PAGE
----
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RIYADH: Armenia and Saudi Arabia share the common value of respect for religious diversity and heritage, Gevorg Melikyan, founder and CEO of the Armenian Institute for Resilience and Statecraft, has said.

Melikyan, ex-advisor to former Armenian President Armen Sarkissian, was in Saudi Arabia for the first time to attend the Saudi Media Forum at the invitation of Arab News Editor-in-Chief Faisal Abbas.

“Armenia stands as one of the oldest cradles of Christianity, with a rich history deeply intertwined with the faith. The country’s cultural heritage is marked by ancient monasteries, churches, and traditions that reflect its enduring commitment to Christianity over centuries,” Melikyan said.

“Saudi Arabia holds a central position in the Muslim world as the birthplace of Islam and home to its two holiest cities, Makkah and Madinah. The country’s religious significance is unparalleled, attracting millions of Muslims from around the world for pilgrimage and spiritual fulfillment,” he added.

“I am currently exploring this remarkable country, which has been somewhat hidden from Armenia and its people due to certain diplomatic and other obstacles. Through initiatives like participating in events such as this media forum, we are collectively working to overcome these obstacles and forge stronger connections between our nations.”

Melikyan also held a meeting with Dr. Abdulaziz Sager, chairman of the Gulf Research Center in Riyadh.

“The primary objective of this meeting was to bolster cooperation between our respective institutions, cultivate additional avenues for collaboration, and deepen mutual understanding between experts from Armenia and Saudi Arabia across various disciplines,” he said.

The establishment of diplomatic relations between Saudi Arabia and Armenia was catalyzed by a historic visit from President Sarkissian to Saudi Arabia in October 2021, said Melikyan.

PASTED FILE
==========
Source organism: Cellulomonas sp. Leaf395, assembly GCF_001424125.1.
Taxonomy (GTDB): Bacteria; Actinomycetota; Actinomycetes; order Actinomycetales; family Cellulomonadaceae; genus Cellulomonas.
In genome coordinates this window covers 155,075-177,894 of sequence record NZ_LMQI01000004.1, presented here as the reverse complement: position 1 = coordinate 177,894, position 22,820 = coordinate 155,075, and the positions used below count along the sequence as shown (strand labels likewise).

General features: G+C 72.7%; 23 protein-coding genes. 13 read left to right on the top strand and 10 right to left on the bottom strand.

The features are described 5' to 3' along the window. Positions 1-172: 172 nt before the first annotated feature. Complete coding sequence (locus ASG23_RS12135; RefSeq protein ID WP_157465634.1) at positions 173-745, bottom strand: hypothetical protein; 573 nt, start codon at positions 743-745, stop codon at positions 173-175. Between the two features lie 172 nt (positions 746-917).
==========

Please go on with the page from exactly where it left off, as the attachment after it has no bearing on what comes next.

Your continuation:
“This significant event marked a turning point in the relationship between the two nations, which had previously been unable to establish diplomatic ties since the dissolution of the Soviet Union and Armenia’s re-emergence as an independent state in 1991.”

Melikyan said the Sarkissian visit paved the way for discussions aimed at formalizing diplomatic relations, laying the groundwork for future cooperation between the two nations.  

He added that Saudi Arabia and Armenia stand to benefit from such cooperation, fostering economic growth, cultural exchange, and regional stability.

“Both countries possess unique strengths and resources that could complement each other in various fields. For instance, Armenia has a strong technology sector and a skilled workforce in areas such as IT and engineering, while Saudi Arabia boasts significant economic resources and investment potential,” he said.

The establishment of diplomatic relations between Armenia and Saudi Arabia could offer opportunities for interfaith dialogue, cultural exchange, and mutual understanding, he noted.

“Both nations recognize the importance of religious tolerance and coexistence in fostering peace and harmony within their societies and beyond,” Melikyan said. 

He pointed out that closer ties between Armenia and Saudi Arabia could contribute to greater stability in the South Caucasus and the Gulf region, and highlighted the significance of Saudi Vision 2030, saying the focus on innovation, entrepreneurship, and investment in human capital reflects a commitment to positioning Saudi Arabia as a dynamic and competitive player on the global stage.

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